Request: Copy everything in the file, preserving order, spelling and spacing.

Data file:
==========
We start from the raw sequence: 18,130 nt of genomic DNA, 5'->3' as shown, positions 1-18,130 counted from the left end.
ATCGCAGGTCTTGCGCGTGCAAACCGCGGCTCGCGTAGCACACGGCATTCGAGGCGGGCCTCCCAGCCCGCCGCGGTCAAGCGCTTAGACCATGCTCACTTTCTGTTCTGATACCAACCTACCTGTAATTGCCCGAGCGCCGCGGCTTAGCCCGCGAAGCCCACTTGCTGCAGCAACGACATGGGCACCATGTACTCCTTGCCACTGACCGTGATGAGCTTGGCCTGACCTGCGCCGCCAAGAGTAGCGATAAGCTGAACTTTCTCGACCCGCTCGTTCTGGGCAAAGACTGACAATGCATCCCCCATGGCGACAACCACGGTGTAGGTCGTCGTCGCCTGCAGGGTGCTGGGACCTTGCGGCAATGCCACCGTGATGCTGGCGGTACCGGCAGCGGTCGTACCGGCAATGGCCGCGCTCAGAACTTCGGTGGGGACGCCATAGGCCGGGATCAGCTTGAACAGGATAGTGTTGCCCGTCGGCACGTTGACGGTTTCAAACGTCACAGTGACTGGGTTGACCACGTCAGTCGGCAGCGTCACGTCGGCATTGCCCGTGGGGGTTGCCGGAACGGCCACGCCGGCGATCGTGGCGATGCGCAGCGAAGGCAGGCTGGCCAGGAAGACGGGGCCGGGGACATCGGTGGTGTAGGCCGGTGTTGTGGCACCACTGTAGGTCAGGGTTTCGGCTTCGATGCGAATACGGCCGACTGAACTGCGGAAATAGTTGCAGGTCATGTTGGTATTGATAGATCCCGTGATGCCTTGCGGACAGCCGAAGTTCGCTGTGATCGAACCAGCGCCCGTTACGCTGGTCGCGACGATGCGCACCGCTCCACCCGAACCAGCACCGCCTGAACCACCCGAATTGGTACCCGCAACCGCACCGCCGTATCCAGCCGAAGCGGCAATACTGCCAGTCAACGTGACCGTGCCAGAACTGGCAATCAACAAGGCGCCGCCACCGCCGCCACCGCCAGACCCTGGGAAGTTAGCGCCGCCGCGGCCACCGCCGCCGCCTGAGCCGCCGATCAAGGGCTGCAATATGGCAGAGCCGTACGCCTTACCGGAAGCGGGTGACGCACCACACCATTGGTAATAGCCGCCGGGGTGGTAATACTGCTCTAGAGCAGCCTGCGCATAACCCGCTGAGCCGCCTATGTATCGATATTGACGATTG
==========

We start from the raw sequence: 18,130 nt of genomic DNA, 5'->3' as shown, positions 1-18,130 counted from the left end.
ATCGCAGGTCTTGCGCGTGCAAACCGCGGCTCGCGTAGCACACGGCATTCGAGGCGGGCCTCCCAGCCCGCCGCGGTCAAGCGCTTAGACCATGCTCACTTTCTGTTCTGATACCAACCTACCTGTAATTGCCCGAGCGCCGCGGCTTAGCCCGCGAAGCCCACTTGCTGCAGCAACGACATGGGCACCATGTACTCCTTGCCACTGACCGTGATGAGCTTGGCCTGACCTGCGCCGCCAAGAGTAGCGATAAGCTGAACTTTCTCGACCCGCTCGTTCTGGGCAAAGACTGACAATGCATCCCCCATGGCGACAACCACGGTGTAGGTCGTCGTCGCCTGCAGGGTGCTGGGACCTTGCGGCAATGCCACCGTGATGCTGGCGGTACCGGCAGCGGTCGTACCGGCAATGGCCGCGCTCAGAACTTCGGTGGGGACGCCATAGGCCGGGATCAGCTTGAACAGGATAGTGTTGCCCGTCGGCACGTTGACGGTTTCAAACGTCACAGTGACTGGGTTGACCACGTCAGTCGGCAGCGTCACGTCGGCATTGCCCGTGGGGGTTGCCGGAACGGCCACGCCGGCGATCGTGGCGATGCGCAGCGAAGGCAGGCTGGCCAGGAAGACGGGGCCGGGGACATCGGTGGTGTAGGCCGGTGTTGTGGCACCACTGTAGGTCAGGGTTTCGGCTTCGATGCGAATACGGCCGACTGAACTGCGGAAATAGTTGCAGGTCATGTTGGTATTGATAGATCCCGTGATGCCTTGCGGACAGCCGAAGTTCGCTGTGATCGAACCAGCGCCCGTTACGCTGGTCGCGACGATGCGCACCGCTCCACCCGAACCAGCACCGCCTGAACCACCCGAATTGGTACCCGCAACCGCACCGCCGTATCCAGCCGAAGCGGCAATACTGCCAGTCAACGTGACCGTGCCAGAACTGGCAATCAACAAGGCGCCGCCACCGCCGCCACCGCCAGACCCTGGGAAGTTAGCGCCGCCGCGGCCACCGCCGCCGCCTGAGCCGCCGATCAAGGGCTGCAATATGGCAGAGCCGTACGCCTTACCGGAAGCGGGTGACGCACCACACCATTGGTAATAGCCGCCGGGGTGGTAATACTGCTCTAGAGCAGCCTGCGCATAACCCGCTGAGCCGCCTATGTATCGATATTGACGATTG